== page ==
To say Deutsche Bank is going through a rough patch is an understatement on par with astronaut Jim Lovell’s famous claim that Apollo 13 had “a problem” when one of the shuttle’s oxygen tanks exploded 200,000 miles away from earth.
Since being hit with a $14 billion fine last month following a U.S. Justice Department investigation into mortgage-backed securities, the bank has culled thousands of jobs, seen share prices slump, and triggered widespread questions about the toll such settlement talks could take on other banks moving forward.
With the events of the past weighing so heavily in the here and now, it may seem almost flippant to zero in on a paper Deutsche Bank published earlier this year sharing some of their big ideas for the future. And yet, the report – Creating New Opportunities Through Strategic Alliance – stood out as offering a relatively unique take on how collaboration between banks and FinTechs might play out further down the line.
For starters, the bank gave an unusually honest assessment of why incumbent institutions as a whole fall short in the area of innovation. The paper claims “risk appetites are lower than ever” among banks, leading to an “increased aversion to more creative ‘out-of-the-box’ projects.” Deutsche Bank also casts banks as “lagging behind in the skills and language of the internet age,” and “lacking the fertile atmosphere” of openness that has served FinTechs so well in rethinking financial services.
Such extreme introspection isn’t always readily found in a bank’s public messaging, and the news last week that Deutsche Bank has actually opened a new digital factory in Frankfurt whilst culling 30,000 jobs elsewhere in the company is an indicator that they may well mean it when they say “We don’t want to be driven by digitalisation; we want to be in the driver’s seat.”
Where the report does tally up with much of today’s conventional wisdom on bank/FinTech collaboration is in its belief that the best future is a shared future. Banks, says the report, “can be at the cutting edge” of the digital revolution by partnering with FinTechs, while FinTechs can take advantage of the “global reach, processing infrastructure, financing capabilities and client-knowledge” offered by incumbents.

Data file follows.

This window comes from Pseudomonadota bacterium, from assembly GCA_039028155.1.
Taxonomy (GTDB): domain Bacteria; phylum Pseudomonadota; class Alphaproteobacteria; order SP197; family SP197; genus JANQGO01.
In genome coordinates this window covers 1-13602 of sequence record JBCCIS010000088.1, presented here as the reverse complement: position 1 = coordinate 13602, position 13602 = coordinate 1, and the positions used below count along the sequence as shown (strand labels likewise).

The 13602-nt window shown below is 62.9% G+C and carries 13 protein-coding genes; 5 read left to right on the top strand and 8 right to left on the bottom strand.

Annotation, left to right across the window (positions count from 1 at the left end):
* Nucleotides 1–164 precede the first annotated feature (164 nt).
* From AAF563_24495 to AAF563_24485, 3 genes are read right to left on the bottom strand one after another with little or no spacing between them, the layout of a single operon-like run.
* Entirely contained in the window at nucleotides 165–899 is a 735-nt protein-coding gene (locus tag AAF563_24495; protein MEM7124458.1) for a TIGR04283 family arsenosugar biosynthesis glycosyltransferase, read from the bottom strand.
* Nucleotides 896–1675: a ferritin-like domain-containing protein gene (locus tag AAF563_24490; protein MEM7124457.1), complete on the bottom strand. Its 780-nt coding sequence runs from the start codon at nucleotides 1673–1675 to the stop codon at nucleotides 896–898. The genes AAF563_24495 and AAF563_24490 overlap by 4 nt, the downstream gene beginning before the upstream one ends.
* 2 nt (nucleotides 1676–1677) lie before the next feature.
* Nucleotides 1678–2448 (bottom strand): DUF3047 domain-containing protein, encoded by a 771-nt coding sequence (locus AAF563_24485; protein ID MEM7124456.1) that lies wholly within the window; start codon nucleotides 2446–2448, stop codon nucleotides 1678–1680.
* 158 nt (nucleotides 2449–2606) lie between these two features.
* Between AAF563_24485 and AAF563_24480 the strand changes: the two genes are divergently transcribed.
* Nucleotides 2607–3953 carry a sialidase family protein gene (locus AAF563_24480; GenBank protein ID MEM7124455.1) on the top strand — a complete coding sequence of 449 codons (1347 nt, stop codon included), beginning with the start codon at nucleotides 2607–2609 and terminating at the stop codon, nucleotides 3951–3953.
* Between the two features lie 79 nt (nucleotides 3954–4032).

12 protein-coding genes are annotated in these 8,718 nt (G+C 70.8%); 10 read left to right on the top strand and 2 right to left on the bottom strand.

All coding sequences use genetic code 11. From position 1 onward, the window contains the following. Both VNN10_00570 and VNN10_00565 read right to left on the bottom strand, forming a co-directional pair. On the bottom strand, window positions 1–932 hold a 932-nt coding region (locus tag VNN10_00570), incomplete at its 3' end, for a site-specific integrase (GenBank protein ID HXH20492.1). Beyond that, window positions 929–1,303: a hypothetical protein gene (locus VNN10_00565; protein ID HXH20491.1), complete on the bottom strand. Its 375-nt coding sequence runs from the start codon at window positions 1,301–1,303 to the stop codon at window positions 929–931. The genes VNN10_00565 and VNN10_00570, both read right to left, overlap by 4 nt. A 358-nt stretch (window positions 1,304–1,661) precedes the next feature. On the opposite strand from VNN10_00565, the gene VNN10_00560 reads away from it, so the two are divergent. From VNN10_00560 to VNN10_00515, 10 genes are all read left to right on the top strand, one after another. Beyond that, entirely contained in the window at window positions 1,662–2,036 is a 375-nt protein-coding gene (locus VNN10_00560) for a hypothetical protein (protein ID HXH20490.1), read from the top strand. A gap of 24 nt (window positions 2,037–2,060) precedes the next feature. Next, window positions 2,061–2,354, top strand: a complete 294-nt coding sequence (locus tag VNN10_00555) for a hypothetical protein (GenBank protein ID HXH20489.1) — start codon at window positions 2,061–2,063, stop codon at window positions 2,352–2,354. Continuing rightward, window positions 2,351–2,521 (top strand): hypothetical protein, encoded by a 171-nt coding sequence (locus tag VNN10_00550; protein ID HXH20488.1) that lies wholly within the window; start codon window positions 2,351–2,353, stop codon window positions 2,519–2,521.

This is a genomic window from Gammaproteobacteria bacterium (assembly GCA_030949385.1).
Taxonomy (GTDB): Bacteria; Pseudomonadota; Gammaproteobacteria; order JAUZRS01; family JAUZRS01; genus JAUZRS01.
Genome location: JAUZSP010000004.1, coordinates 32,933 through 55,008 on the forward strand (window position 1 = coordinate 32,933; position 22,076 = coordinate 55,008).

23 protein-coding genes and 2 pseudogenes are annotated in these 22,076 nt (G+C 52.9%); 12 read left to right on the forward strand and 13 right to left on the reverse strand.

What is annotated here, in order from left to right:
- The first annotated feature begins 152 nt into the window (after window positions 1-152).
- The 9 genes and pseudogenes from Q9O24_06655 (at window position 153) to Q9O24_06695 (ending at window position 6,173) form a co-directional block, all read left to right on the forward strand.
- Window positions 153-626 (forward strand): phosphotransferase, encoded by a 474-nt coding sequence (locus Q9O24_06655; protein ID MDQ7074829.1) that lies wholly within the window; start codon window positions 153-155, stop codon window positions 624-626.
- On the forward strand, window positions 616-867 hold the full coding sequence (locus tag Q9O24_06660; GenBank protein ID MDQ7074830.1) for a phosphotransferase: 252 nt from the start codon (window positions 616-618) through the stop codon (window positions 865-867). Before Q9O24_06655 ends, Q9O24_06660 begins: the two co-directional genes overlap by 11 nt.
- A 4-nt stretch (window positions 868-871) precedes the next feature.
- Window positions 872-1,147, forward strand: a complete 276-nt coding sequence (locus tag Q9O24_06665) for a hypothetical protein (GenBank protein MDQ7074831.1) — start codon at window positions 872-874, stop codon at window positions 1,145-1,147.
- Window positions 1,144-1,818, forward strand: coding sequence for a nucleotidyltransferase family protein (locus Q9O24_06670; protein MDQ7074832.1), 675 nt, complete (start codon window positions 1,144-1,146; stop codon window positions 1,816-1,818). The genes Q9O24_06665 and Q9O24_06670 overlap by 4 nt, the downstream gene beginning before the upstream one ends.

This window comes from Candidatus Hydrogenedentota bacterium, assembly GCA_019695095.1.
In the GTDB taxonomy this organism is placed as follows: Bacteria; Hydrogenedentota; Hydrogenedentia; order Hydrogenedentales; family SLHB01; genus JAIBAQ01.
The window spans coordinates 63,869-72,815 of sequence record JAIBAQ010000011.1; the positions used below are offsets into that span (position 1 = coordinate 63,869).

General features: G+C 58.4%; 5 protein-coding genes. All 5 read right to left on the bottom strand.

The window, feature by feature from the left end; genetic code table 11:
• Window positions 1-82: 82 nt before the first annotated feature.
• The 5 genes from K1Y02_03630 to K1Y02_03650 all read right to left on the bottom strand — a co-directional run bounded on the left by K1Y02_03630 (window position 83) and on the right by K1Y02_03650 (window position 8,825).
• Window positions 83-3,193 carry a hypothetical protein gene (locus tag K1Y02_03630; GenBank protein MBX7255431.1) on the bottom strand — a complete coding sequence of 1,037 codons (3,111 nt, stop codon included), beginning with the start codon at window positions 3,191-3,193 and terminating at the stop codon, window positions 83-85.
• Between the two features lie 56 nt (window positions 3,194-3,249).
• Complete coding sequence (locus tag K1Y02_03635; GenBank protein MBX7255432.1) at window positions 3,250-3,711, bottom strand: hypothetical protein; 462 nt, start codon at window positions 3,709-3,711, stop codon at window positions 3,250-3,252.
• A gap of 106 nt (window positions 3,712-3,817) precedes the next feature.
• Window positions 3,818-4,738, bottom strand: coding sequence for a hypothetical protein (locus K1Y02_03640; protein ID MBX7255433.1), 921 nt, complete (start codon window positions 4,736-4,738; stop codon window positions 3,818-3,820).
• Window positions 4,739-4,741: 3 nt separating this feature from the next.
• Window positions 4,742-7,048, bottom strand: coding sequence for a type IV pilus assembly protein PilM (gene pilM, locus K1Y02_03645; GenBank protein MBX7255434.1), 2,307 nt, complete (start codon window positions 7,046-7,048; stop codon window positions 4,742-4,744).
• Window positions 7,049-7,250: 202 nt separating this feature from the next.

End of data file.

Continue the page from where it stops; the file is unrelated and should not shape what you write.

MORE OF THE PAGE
Deutsche Bank’s paper also dedicates an unusually large chunk of airtime to what it calls “the first wave of exciting developments” in the B2B space. It is an area the bank categorizes as holding “even greater potential than the retail advances so far,” pointing out that online sales estimates for B2B revenues in 2020 double those of B2C. The report also acknowledges that businesses are still bound by payment options that “hail from the 1970s” and can be “costly, inefficient or slow.”
We can certainly get wholeheartedly behind those claims here at Traxpay – such shortcomings are the reason we exist. We’re also inclined to agree with the paper’s assessment that it is FinTechs who will primarily “effect change” in the area of B2B payment inefficiencies. And last but not least, we share the report’s belief that corporates are “no longer willing to accept off-the-shelf products dictated by banks. Instead, they are demanding new systems that are truly fit for purpose.”
It remains to be seen what lies around the corner for Deutsche Bank following its recent troubles, but, for what it’s worth, its report on strategic alliances certainly dared to delve a little deeper into what banks stand to gain by partnering with FinTechs, as well as what companies everywhere want when it comes to B2B payments – and who they should be banking on to lead the charge.